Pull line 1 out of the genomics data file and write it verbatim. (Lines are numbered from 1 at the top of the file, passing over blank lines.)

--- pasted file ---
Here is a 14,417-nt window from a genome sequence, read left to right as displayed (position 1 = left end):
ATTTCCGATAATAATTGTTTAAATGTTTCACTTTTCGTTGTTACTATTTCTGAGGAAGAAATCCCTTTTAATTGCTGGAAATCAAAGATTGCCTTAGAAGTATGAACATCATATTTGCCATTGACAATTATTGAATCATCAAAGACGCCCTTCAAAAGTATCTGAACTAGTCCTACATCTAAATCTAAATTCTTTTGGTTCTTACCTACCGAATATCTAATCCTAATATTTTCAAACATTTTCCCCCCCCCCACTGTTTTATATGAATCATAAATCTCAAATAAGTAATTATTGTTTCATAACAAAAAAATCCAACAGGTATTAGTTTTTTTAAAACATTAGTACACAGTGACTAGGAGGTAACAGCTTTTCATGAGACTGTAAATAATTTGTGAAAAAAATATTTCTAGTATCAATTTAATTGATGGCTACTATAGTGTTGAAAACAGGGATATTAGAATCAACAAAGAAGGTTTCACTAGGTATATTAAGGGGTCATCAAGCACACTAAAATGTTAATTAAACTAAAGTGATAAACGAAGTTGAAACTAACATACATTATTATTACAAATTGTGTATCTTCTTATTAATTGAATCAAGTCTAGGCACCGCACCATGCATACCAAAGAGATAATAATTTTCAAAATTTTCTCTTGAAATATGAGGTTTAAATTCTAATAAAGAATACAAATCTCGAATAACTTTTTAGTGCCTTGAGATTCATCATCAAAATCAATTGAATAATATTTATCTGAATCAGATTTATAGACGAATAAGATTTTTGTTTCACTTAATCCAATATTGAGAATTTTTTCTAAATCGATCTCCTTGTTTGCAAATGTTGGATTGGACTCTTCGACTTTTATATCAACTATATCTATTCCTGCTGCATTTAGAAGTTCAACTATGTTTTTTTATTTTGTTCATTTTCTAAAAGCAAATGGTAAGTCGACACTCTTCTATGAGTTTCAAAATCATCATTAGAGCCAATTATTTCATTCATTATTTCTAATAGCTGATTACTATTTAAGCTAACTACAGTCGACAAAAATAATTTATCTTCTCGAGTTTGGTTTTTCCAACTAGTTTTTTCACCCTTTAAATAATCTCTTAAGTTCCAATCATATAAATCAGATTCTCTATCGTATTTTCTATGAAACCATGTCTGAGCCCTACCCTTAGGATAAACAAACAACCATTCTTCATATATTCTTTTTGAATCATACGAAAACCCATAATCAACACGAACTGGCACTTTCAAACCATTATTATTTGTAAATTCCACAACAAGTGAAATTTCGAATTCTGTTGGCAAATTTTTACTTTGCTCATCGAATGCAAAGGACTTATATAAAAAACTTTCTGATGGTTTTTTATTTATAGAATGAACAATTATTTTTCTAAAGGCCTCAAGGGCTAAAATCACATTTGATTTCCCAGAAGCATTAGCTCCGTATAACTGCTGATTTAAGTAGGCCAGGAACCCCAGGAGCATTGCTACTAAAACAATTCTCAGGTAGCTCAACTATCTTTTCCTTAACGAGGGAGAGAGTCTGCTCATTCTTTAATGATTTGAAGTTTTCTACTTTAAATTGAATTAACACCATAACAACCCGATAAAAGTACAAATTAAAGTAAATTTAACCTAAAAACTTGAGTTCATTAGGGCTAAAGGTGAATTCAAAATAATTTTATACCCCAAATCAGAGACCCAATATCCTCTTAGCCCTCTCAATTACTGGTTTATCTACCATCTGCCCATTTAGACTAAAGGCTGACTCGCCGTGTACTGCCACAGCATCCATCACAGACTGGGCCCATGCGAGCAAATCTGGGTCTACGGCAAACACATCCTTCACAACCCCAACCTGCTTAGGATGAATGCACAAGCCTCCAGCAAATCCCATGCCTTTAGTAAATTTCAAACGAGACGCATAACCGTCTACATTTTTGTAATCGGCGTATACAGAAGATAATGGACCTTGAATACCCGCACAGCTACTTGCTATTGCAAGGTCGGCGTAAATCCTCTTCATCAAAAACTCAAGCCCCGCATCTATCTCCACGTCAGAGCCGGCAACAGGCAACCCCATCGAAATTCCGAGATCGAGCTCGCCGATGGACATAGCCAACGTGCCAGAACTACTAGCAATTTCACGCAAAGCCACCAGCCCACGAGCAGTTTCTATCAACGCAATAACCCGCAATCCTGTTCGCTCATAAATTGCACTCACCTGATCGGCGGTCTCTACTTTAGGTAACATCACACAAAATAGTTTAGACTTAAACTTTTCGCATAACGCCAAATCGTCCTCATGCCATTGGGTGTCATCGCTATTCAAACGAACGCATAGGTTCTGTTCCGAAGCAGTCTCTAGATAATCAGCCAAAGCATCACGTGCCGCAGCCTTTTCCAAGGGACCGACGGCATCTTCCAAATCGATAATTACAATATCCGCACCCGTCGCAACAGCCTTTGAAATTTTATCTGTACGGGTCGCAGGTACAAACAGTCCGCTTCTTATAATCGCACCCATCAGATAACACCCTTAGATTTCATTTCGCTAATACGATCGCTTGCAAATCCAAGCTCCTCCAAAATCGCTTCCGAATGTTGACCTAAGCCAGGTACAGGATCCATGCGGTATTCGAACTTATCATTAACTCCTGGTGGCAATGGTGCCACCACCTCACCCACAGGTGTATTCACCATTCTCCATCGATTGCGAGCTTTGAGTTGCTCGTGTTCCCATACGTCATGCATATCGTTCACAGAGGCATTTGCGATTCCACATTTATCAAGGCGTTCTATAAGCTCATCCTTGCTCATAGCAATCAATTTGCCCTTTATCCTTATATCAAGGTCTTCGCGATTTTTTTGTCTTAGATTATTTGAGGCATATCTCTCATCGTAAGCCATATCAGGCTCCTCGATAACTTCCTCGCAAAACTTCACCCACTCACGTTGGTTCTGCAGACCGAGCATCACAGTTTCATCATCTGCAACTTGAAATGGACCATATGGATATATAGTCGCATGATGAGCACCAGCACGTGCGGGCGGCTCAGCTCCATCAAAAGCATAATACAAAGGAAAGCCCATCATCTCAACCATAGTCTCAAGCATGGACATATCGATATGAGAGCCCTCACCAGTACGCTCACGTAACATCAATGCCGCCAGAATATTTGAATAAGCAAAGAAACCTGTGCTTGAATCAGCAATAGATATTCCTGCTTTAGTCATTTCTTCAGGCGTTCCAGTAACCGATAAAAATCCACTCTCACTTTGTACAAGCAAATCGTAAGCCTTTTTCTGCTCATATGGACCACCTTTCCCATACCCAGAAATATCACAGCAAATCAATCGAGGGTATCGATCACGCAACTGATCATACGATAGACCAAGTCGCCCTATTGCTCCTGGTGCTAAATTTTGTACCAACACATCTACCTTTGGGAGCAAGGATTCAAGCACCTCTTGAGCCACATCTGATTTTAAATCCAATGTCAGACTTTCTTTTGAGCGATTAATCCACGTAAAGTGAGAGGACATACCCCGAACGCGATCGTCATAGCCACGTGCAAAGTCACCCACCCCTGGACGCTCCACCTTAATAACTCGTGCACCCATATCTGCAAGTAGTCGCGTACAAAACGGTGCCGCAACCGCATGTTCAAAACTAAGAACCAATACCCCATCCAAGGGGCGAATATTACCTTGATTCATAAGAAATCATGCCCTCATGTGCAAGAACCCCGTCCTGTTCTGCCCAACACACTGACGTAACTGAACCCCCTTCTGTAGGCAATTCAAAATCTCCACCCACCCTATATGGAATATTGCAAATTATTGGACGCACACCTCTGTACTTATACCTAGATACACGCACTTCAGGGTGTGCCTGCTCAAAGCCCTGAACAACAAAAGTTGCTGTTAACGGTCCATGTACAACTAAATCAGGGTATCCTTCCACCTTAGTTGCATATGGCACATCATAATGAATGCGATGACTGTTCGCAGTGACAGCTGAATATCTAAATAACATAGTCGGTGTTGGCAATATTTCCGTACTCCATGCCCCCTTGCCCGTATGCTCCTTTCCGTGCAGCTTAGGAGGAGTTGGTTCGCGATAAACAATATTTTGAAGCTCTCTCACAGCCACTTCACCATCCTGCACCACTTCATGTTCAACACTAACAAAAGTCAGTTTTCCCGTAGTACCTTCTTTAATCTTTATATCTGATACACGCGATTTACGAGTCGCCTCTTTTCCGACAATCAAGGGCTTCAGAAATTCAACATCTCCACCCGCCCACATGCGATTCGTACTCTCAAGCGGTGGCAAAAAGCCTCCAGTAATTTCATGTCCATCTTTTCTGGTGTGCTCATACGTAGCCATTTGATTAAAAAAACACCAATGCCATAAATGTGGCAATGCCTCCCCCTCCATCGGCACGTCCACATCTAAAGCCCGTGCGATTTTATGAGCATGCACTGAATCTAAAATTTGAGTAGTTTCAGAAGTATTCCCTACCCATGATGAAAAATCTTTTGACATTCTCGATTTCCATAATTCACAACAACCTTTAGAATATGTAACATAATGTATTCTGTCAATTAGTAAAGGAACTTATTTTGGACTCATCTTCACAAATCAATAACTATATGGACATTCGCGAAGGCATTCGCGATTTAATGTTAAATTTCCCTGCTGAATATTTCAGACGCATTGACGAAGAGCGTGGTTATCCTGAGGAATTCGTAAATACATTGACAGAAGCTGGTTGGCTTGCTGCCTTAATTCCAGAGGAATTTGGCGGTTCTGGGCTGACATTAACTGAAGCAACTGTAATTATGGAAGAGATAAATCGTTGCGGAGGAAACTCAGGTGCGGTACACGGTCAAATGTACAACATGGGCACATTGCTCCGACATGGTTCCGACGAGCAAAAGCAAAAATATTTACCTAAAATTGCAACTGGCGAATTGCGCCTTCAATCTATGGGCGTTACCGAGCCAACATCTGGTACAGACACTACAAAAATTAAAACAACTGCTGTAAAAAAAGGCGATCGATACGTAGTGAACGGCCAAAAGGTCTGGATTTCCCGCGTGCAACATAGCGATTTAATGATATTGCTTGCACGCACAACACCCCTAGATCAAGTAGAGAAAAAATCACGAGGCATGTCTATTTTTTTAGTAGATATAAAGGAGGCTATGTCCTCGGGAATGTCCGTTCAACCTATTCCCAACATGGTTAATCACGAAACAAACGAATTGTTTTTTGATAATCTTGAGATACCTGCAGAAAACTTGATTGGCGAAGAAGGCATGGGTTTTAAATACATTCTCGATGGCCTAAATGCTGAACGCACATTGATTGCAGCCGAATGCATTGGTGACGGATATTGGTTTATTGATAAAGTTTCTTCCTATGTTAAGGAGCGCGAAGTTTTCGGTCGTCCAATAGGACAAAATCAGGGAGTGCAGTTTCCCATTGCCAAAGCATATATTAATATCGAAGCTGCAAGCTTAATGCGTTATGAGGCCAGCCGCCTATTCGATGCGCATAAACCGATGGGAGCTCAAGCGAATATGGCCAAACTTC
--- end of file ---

Here is a 14,417-nt window from a genome sequence, read left to right as displayed (position 1 = left end):